Undocumented and Abused: A Texas Case Study

Children in the Child Protective Services System

By the Annie E. Casey Foundation, Center for Public Policy Priorities

September 1, 2010

Summary

Using Texas as a case study, this report looks at undocumented children in state child welfare systems because of abuse or neglect – and ways to improve the process by which these children may obtain legal residency. The report  explains alignment between federal immigration and child welfare law, and the federal government’s role in financially supporting states to care for undocumented children.

Table of Contents

Key Takeaway

Law Reform needed for immigrant kids

To give a child a meaningful chance at reunification and to establish eligibility for Special Immigrant Juvenile Status, the federal government should not pursue deportation, removal or other immigration proceedings against a child while the state has legal custody.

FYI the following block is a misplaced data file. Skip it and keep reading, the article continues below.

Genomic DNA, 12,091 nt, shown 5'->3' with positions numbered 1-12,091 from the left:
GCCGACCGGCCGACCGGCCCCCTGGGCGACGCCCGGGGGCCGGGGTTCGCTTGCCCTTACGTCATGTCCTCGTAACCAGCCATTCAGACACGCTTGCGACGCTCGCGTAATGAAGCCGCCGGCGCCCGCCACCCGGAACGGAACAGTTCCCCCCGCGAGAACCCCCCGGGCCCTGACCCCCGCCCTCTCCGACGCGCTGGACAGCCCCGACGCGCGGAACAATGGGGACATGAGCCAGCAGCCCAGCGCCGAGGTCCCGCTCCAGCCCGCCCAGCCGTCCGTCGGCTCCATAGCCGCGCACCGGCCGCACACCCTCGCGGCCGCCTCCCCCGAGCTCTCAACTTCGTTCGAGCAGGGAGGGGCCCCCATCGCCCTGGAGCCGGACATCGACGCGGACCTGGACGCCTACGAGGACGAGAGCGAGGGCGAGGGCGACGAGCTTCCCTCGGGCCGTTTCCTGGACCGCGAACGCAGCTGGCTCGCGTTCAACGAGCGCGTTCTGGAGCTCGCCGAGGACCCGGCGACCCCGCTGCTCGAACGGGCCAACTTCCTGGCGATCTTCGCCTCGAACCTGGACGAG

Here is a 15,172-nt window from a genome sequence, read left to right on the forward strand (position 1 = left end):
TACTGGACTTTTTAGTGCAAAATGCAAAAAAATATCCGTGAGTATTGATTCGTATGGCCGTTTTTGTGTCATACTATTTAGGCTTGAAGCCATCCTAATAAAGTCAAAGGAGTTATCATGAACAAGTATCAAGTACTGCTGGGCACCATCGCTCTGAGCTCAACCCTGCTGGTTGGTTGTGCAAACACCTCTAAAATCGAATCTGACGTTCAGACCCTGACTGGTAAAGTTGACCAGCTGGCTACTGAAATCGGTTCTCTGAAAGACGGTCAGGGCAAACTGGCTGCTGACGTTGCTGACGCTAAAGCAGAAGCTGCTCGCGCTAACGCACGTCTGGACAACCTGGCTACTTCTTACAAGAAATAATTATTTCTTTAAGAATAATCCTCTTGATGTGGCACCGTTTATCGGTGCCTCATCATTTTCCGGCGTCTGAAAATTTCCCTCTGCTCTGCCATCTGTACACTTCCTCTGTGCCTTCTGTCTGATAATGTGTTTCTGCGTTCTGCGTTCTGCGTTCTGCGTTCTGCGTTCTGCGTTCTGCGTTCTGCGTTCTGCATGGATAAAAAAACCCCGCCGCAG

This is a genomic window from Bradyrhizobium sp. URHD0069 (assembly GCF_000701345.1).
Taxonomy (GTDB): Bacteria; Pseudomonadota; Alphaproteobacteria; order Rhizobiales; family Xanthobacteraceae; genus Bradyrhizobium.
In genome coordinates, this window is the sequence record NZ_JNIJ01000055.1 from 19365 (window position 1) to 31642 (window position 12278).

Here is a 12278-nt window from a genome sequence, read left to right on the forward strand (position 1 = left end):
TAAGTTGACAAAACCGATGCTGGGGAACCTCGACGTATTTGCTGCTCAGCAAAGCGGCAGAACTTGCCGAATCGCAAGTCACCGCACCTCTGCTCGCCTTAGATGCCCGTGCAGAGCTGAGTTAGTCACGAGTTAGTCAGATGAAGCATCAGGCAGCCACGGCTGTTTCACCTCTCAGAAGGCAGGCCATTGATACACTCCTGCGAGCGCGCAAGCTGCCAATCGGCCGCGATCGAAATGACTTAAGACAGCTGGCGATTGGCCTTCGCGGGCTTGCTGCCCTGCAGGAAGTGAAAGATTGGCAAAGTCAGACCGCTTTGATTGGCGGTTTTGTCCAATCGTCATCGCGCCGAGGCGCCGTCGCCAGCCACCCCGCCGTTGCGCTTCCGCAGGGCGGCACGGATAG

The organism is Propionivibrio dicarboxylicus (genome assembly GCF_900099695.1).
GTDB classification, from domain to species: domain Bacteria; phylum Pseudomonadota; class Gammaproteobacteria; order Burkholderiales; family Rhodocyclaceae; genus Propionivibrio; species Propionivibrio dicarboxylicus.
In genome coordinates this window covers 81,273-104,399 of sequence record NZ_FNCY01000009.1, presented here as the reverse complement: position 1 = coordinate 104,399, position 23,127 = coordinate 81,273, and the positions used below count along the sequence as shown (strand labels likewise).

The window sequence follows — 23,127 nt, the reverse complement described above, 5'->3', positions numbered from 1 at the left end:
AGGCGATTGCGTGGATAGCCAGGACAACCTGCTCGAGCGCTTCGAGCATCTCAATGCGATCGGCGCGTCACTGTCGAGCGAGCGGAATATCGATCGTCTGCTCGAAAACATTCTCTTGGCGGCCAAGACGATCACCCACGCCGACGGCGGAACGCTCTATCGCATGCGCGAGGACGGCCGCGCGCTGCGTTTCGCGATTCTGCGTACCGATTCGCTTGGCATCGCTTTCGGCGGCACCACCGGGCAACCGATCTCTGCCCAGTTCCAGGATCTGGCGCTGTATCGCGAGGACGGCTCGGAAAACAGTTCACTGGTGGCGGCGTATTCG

Findings & Stats

Maltreatment

Undocumented children are more than five times as likely to come into state care for sexual abuse.

Perpetrators

Parents are the dominant perpetrators of abuse and neglect. For undocumented children, however, mothers are less likely to hurt their children.

Foster Care

Undocumented children in care are more likely to live in a foster home.

Statements & Quotations